LSU Discover would like to congratulate recent graduates Matthew J. Landry, Brandon Oubre, and Erin Percevault who were among six students to be recognized with the Ogden Honors College Outstanding Thesis Award at the spring, 2015 LSU graduation ceremony.
These three highly accomplished students are excellent examples of mentored research as an integral part of an undergraduate education. Mentored research provides students with the knowledge and skills to better prepare them for the workforce and higher education. All three graduates are continuing in their field of study, either transitioning directly into the workforce or pursing graduate level study, and we feel sure we can expect great things from them in the future. Learn more about Matthew, Brandon and Erin and their unique research interests below.
Matthew J. Landry
2014 LSU Discover Scholar*
2014 & 2015 Discover Day Participant
Matthew was chosen as a 2014 Discover Day Scholar; his primary research interest is in clinical and behavioral nutrition. He chose nutritional science as his research field because he has always had a passion for nutrition and its positive relationship to health promotion and disease prevention. In particular, he is interested in the impact of dietary patterns established in childhood on obesity and chronic disease risk as well as the efficacy and effectiveness of community, health care, and public policy interventions for obesity and chronic disease prevention, particularly in low-income individuals. Matthew loves the problem solving aspect of behavioral nutrition and the “puzzle-like” challenges that research in this field poses. He first got involved in undergraduate research by doing basic lab work for the LSU AgCenter’s Department of Entomology in Dr. Linda Hooper-Bui’s Disaster Ecology Lab. During this time, he received two LSU College of Agriculture Undergraduate Research Grants, which provided funding for him to design his own project with her. At the end of his junior year, Matthew began working with Dr. Carol O’Neil in the LSU School of Nutrition and Food Sciences to develop an honors thesis topic.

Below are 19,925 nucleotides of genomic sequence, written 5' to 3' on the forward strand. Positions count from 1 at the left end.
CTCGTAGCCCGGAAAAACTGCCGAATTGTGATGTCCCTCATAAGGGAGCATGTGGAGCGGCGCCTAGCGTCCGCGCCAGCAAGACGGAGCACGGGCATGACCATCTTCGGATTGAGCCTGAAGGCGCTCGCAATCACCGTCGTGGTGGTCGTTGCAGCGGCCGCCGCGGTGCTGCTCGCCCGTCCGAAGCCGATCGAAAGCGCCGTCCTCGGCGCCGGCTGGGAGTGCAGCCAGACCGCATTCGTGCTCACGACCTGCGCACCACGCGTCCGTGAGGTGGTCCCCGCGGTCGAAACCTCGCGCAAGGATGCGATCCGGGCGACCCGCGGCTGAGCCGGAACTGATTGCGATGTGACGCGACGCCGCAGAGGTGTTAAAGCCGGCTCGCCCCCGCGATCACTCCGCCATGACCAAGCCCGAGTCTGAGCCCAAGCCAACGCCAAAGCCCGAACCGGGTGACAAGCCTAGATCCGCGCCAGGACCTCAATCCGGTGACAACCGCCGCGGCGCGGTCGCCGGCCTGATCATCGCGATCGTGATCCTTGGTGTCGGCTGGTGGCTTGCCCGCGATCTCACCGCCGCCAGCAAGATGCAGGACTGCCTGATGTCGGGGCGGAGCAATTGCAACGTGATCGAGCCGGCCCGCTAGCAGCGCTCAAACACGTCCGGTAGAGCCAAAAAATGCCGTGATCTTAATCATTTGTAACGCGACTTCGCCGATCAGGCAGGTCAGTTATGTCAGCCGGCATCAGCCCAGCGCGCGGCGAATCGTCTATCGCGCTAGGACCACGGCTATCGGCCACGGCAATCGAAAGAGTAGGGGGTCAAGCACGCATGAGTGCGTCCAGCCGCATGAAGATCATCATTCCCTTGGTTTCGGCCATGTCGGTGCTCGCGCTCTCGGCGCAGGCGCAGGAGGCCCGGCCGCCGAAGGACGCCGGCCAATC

On the value of working with a faculty mentor, Matthew says